Now we have a written product/service specification we can head out to our potential partners to discover how much they will charge for each stage of the delivery process: initial design; creating a Minimum Viable Product; and full scale production. What about any marketing that is required? And company formation? What about protecting the Intellectual Property – patents, copyrights, design rights, trademarks, etc. Time to discover all the costs of becoming established.
Once you have all the quotes together you have some of what is required for the financial model – in fact this is the easiest part. Time to estimate how many you are going to sell and how quickly. Who are going to be your innovative customers and early adopters? The model will draw on the Business Model to provide you with a Balance Sheet showing Gross and Net Profit followed by the Cash Flow Analysis. Finally, the Cash Flow Analysis shows how much you will need to invest to get the idea off the ground.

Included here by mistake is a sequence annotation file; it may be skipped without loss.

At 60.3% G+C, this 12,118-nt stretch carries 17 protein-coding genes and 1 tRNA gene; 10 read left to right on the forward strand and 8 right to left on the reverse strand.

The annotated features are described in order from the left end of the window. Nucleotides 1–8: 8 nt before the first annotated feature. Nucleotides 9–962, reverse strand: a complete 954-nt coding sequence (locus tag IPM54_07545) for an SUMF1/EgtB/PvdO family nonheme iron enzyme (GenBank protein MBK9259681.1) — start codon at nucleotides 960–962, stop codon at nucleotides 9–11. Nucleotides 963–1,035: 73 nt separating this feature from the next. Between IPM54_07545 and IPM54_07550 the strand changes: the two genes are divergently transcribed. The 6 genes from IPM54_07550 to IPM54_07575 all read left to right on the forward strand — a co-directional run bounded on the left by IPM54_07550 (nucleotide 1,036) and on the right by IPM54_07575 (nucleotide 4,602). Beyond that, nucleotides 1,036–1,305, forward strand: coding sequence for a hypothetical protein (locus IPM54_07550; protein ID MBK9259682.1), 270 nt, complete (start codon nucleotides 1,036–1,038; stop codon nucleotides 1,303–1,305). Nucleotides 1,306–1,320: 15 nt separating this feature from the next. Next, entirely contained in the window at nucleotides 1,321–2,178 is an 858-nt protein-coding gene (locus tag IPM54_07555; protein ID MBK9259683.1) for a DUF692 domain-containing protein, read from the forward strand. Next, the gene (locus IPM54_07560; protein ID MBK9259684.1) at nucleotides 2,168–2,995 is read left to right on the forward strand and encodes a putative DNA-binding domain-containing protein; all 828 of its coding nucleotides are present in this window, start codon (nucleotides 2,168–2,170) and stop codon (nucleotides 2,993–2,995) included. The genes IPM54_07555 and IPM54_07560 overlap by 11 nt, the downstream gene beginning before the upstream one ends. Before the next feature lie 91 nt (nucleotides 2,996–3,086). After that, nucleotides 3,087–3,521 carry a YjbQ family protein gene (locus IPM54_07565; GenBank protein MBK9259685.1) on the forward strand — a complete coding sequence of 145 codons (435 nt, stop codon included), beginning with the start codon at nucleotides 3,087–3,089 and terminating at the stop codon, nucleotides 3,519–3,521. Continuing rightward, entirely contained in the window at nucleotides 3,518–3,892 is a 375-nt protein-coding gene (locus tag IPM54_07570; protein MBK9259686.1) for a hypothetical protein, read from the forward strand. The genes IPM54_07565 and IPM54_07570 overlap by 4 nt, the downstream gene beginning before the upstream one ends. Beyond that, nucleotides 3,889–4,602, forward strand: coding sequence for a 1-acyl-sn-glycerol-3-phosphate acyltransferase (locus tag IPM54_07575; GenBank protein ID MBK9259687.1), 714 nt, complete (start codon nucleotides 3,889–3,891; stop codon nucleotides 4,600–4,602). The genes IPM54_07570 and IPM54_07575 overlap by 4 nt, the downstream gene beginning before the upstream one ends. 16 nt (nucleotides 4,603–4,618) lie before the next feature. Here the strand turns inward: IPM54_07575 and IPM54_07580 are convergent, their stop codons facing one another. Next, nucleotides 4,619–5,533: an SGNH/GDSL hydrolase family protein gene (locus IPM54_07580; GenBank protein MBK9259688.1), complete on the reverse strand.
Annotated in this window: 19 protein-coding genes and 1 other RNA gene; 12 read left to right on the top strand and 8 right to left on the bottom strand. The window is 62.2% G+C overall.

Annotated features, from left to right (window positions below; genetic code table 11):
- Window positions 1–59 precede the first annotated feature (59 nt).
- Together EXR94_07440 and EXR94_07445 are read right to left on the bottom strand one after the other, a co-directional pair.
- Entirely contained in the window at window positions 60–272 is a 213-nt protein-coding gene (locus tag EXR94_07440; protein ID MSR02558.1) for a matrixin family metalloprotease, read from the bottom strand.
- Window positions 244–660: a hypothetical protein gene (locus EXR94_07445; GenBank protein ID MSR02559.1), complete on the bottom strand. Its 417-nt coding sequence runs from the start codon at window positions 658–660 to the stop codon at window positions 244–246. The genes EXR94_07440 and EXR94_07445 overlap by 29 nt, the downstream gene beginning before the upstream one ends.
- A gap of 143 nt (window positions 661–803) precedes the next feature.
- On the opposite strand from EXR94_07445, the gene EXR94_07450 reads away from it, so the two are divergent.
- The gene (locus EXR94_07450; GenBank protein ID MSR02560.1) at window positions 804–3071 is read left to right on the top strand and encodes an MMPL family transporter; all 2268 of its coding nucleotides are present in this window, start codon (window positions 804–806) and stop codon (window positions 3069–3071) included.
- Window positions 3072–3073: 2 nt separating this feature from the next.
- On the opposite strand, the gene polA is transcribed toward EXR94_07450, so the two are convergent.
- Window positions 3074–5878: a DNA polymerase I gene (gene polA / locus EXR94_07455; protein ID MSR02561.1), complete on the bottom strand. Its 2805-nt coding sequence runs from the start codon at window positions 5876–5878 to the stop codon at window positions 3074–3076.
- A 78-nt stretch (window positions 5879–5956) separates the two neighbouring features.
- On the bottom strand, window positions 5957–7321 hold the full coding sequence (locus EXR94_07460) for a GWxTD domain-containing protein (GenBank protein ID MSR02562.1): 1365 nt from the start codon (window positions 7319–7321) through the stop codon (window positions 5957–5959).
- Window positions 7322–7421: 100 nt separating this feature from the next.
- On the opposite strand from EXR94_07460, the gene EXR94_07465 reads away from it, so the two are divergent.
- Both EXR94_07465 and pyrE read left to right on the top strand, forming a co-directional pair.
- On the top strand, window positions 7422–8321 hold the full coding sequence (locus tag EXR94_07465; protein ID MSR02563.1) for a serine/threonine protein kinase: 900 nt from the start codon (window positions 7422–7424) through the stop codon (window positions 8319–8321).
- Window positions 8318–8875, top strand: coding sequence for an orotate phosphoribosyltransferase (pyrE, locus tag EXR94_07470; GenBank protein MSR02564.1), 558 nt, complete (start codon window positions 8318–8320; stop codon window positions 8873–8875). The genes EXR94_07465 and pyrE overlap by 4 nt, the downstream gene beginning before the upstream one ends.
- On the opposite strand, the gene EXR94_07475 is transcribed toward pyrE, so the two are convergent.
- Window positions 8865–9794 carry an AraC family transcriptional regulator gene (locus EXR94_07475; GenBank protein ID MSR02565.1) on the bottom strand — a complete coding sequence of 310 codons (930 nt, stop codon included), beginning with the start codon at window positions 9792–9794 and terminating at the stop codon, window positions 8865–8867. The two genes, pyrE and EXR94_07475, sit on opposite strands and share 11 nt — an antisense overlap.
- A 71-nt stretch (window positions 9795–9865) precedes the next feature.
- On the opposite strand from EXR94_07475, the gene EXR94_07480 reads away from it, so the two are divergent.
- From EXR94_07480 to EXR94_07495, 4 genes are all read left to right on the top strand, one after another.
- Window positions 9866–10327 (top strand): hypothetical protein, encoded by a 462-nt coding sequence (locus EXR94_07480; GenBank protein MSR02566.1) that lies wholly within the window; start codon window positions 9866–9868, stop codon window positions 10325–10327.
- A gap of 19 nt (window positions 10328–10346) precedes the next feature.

The Financial Analysis has revealed the funding gap (if any). That is, the difference between what you have available and what you need. Now it’s time to review all the possible funding sources: your own, family & friends, government grants, loans, crowd funding, Business Angel Investment and Venture Capital Investment. Understand the characteristics of each funding method and build them into the Financial Model so you never run out of cash. We strive to avoid selling equity to Business Angels and Venture Capital Partnerships because of the impact it has on your time and your potential loss of ownership. But if we have to go there, we’ve all the evidence we need to put together an excellent proposition.